Russ Roberts spins a tale of a local bread market and wonders about the power of such a market. He hypothesizes the trouble that could occur if one person were given supreme power and became a bread czar. You can read the poem online as well, with commentary!
A CIA agent creates a fake Hollywood production in order to fool Iranian terrorists into releasing a group of U.S. diplomats based on the 1979 Tehran hostage crisis. In this scene, Tony (Ben Affleck) presents the concept of Argo. The CIA will eventually grant the proposal, but they want to know if there are any other bad ideas that could be better.
The concept of “the best bad idea” helps explain why some firms may operate in the short-run despite suffering a loss. While firms would love to earn a positive profit, there are a few loss situations available as well:
- (WORST) Firms can produce below AVC and lose both their fixed costs and some of their variable costs
- (BAD) Firms can shut down when prices are below AVC and lose their fixed costs
- (BEST OF THE BAD) Firms can produce as long as prices are above AVC and lose a little bit of money
Some students always want to divert to shutting down if firms face losses, but there’s a “better bad idea” as long as prices are above average variable costs.
Thanks to Darren Grant for the clip suggestion!
Darren also has a new book out entitled Methods of Economic Research!
This Wendy’s commercial picks fun at Soviet economics that were notorious for limiting options available to consumers in the name of efficiency, but monopolistic competition in a capital market thrives on product differentiation and the ability to cater to people’s preferences.
Thanks to Rob Szarka for the find!
Superior products can provide companies with a short term barrier to entry in a market, but they aren’t usually long lasting. Beyond technological superiority, some companies may have service or quality superiority, as is the case with the Soup Nazi in Seinfeld. Offering a superior product allows the owner to treat customers rudely, offer high prices, and restrict output as he desires.
This clip is available thanks to Economics of Seinfeld.
In this Stossel segment, we learn about the history of the De Beers diamond corporation and their control of the diamond market. Stossel interviews guests and asks them to identify diamonds from knock-off rings, but most can’t tell the difference despite claiming to be capable.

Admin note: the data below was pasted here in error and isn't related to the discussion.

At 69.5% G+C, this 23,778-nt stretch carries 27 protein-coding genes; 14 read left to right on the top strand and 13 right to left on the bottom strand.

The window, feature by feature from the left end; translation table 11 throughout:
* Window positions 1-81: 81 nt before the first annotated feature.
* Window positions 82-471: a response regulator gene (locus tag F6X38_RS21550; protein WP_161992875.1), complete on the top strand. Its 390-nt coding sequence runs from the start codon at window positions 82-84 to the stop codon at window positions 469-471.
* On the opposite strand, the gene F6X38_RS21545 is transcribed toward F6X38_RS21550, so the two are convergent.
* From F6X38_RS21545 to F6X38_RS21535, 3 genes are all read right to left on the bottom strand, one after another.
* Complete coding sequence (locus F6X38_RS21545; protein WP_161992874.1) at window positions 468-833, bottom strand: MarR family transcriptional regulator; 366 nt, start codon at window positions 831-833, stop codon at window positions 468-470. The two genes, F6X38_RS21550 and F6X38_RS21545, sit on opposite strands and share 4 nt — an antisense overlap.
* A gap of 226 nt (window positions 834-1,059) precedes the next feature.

One of the textbook examples of monopoly power comes from De Beers Diamond Corporation and their control over the diamond markets since the end of the Great Depression. In this short scene, Adam Conover covers the history on engagement rings and discusses the monopoly power that the De Beers company had in the market.
Adam Ruins Everything is a half-hour informational comedy were host, Adam Conover, debunks popular myths. Each episode is divided into 3 segments with some common theme. In the Spring of 2018, James Tierney and I sat down to go through all three seasons of Adam Ruins Everything to pick out examples in each episode that could be used in an economics course. If you’re curious about the paper, you can read about it here.
In monopolistically competitive markets, sellers offer differentiated products, and this Hawaiian food truck is no different. While some people believe that food trucks should only offer a small range of menus, the chef argues that in order to stand out in such a competitive market that he has to offer variety. Introducing new substitutes will decrease the demand for others and eventually lead to zero economic profit.
Thanks to Hannah Canil for the clip suggestion!
@Wootenomics check out the very beginning of Hawaii 5-0 season 2 ep. 4 after the theme song. Yay Econ.
— Hannah Canil (@hannnnah22) January 14, 2017
If you haven’t driven by YUM!’s combination stores, they are a site to see. A family of picky eaters can stop by a location and grab a combination (depending on the pairings) of pizza, tacos, fried chicken, fish, or burgers. The combination of stores varies depending on the area, and some even have three-in-one:
This song (and accompanying picture) can serves a great introduction to the concepts of product differentiation and economies of scope. The YUM! brands have a large presence in major categories in the fast food market:
4. KFC — 20,404 locations
7. Pizza Hutt — 13,728
11. Taco Bell — 6,500
Thanks to Rob Szarka for the recommendation.
This CBS clip details ways families can avoid being subjected to price discrimination tactics by firm. CBS affiliates across the country started searching for different items around the country to see how varied the prices were. While customers may prefer to pay the same price (an argument for equity), firms can actually improve efficiency by practicing price discrimination.